The doe is one of about 900 deer living on the 8,371-acre refuge, located along the Missouri River east of Blair. Since 1991, Gilsdorf and other University of Nebraska-Lincoln researchers have trapped and monitored more than 400 deer at the refuge, and have fitted more than 170 with radio collars. The focus of the research, one of the longest-running telemetry studies of deer anywhere, has changed over the years. But its scope - learning about a deer's home range, the area where the deer spends most of its life, and what factors affect the range's size and location - has not. Through the research, the deer have taught researchers lessons that can be put to use by farmers, wildlife managers and hunters.
Deer research at DeSoto began in 1991 under the direction of Scott Hygnstrom, a wildlife damage specialist and professor in UNL's School of Natural Resources. He continues to guide it today.
Before launching the DeSoto study, Hygnstrom had studied damage to corn by deer. At DeSoto, he wanted to find out when foraging deer cause the greatest reduction in yield. He also wanted to examine how a deer's home range and crop fields overlap, and if that range changed through the year. "Come hunting season, we wanted to know, 'Were the deer that were feeding in those fields all summer still in the vicinity to be harvested?' " Hygnstrom said.
Answers to those questions could only be assumed because they had never been studied. Home range studies had been done in other states, but none had been conducted in a riparian system cutting through intensively farmed areas in the eastern Great Plains. With its mix of habitats - about half woodlands, one-fourth cropland and the remainder grasslands or
Kurt VerCauteren began the study as a master's thesis project. Between January 1991 and March 1992, 72 deer were captured on the refuge. Most were caught in walk-in traps - a steel frame covered in netting and baited with corn. Wildlife managers fitted half of the deer with ear tags, allowing researchers to gather information through direct observations and to track them through hunter returns. The other deer were fitted with radio transmitters: 31 does with radio collars and five juvenile bucks with smaller radio ear tags. Does were the focus of the research because they are about 75 percent of the deer population in areas where hunting is allowed - a result of hunters harvesting more bucks than does.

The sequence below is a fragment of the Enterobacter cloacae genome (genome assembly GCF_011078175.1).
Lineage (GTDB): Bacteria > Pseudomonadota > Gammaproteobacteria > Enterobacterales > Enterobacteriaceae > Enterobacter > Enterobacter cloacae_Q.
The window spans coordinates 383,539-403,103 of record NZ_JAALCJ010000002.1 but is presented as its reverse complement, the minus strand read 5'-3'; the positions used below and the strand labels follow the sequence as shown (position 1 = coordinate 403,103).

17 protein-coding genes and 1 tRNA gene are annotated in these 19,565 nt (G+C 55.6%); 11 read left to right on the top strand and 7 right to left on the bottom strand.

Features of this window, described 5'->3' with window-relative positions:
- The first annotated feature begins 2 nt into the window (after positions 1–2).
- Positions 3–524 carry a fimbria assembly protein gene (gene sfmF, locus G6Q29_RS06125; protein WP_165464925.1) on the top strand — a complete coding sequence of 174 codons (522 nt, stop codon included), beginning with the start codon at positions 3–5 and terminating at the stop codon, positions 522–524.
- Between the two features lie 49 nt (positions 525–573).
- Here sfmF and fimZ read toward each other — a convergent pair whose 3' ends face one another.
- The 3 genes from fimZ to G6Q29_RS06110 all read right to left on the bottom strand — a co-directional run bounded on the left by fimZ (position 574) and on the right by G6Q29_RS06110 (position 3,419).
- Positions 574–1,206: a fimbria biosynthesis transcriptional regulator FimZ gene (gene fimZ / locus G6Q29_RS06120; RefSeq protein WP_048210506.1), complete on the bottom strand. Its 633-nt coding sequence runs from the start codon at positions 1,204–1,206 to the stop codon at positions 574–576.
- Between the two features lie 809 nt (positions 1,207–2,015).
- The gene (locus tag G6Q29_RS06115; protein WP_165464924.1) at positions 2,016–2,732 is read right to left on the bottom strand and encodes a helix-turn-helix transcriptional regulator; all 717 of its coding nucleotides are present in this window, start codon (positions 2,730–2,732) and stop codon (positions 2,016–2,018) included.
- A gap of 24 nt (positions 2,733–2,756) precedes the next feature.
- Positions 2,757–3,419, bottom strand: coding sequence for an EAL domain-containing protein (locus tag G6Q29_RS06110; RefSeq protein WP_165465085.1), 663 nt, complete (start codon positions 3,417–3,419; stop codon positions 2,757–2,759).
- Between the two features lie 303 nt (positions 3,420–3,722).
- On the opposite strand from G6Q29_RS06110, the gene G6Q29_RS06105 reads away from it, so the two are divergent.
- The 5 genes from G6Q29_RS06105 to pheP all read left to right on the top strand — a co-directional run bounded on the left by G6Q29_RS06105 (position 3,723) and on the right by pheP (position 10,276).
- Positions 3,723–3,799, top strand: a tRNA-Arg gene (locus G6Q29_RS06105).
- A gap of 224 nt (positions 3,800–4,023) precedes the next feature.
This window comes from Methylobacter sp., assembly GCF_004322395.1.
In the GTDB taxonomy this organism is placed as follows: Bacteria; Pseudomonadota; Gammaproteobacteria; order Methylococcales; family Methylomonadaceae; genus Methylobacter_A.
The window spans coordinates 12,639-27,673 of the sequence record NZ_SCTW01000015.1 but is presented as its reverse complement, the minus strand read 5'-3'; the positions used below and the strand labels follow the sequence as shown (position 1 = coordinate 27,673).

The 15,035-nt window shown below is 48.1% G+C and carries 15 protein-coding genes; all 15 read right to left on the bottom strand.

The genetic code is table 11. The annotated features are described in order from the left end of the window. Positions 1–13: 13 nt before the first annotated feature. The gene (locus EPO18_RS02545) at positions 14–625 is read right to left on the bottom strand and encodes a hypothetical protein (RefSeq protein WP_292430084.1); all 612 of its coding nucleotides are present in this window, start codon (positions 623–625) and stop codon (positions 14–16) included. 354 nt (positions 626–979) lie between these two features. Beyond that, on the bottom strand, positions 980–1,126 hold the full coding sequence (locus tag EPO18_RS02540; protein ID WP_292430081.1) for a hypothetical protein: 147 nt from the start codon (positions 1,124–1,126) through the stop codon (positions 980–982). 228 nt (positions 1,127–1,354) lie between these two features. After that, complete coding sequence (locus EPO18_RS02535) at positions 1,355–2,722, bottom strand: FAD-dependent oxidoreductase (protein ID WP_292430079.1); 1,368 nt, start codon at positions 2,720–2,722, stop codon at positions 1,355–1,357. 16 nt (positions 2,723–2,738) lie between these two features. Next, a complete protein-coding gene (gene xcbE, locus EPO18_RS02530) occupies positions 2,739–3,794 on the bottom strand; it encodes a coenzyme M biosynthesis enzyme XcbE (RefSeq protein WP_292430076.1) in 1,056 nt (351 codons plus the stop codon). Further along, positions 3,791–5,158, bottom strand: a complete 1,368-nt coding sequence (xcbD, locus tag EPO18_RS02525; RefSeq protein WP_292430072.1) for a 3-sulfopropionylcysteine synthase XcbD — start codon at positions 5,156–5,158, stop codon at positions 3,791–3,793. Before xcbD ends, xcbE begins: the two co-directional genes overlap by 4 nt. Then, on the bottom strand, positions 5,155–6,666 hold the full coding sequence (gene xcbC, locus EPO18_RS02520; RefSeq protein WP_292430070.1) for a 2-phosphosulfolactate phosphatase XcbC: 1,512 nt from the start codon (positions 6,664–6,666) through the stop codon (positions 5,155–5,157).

During a two-year period ending in February 1993, VerCauteren noted the location of each deer from one to four times each day. "Once you know your deer, especially in the daylight hours, you can just go right to it," he said.
The study found the largest home range for a radio-collared doe on the refuge was about 700 acres, a little more than a square mile, and the smallest range was about 170 acres. The average was about 420 acres, close to the average range documented in previous studies in Illinois, Missouri, Wisconsin and Iowa.
VerCauteren's intense tracking allowed him to detect seasonal shifts in a deer's home range and how human disturbance and crop growth affected those shifts.
In the spring, visitors may gather morel mushrooms in parts of the refuge that are closed the rest of the year. During this period, researchers found little change in the size of the home ranges, although the core areas - where deer bed down during the day - shifted slightly, presumably in response to human disturbance.
Later in the spring, when does gave birth, their home ranges shrank and remained small until their fawns were old enough to move with them.
In the summer, home ranges shifted closer to corn. Researchers found that deer fed on corn during every stage of its growth, but when the crop reached its silking and
During refuge deer hunts, held every December since 1968, VerCauteren found that a few collared deer moved off the refuge, or into areas closed to hunting, only to return to their home ranges a few days after the hunt. Most deer, however, never left.
During one hunt, VerCauteren watched four hunters walk through a narrow strip of woods, attempting to drive deer toward other hunters. VerCauteren knew there was a buck equipped with a radio ear tag in those woods, and he watched from a distance. The buck never left the woods.
VerCauteren saw similar cases during his study. "That tells you they're tucked in next to a downed log or they were just staying in the thick stuff and letting the guys walk by them," he said. The "thick stuff" was often stands of scouring rush (Equisetum), where a bedded deer could easily detect the approach of a hunter.
Hygnstrom said, "We found that deer didn't move long distances. There was a little bit of a shift, but the center of their home range was within 200 yards of where it was during the summer, meaning hunters could take those deer, reduce local deer densities and have an impact on crop damage."
Because only five bucks were equipped with radio transmitters during the initial study, and because the batteries in those transmitters lasted less than a year, VerCauteren learned less about buck movements.
But, as in similar studies, he found bucks had larger home ranges than does. He also documented several excursions bucks made to areas up and down the Missouri River, including several trips made by a pair of bucks. "I could see them leave the center of the refuge, come up along the river under the [U.S. Highway 30] bridge and head north to, say, California Bend, and be back by morning," he said.
VerCauteren said those bucks were looking for a new home and eventually, they found one near Tekamah. Deer have moved farther since. Last summer, a car struck and killed an ear-tagged buck northeast of Sioux City, Iowa, 75 miles from DeSoto. Other deer have traveled as far north as Winnebago and as far south as Council Bluffs and Omaha to set up new home ranges.
VerCauteren found that deer in the study fell into one of three categories: residents, emigrants or migrants. Emigrants sought new home ranges beyond the refuge, and migrants left the refuge in spring to give birth to their fawns and returned in the fall. One doe spent the eight summers researchers were following its movements near Arlington, 20 miles east of DeSoto, and returned to the refuge in the fall most years.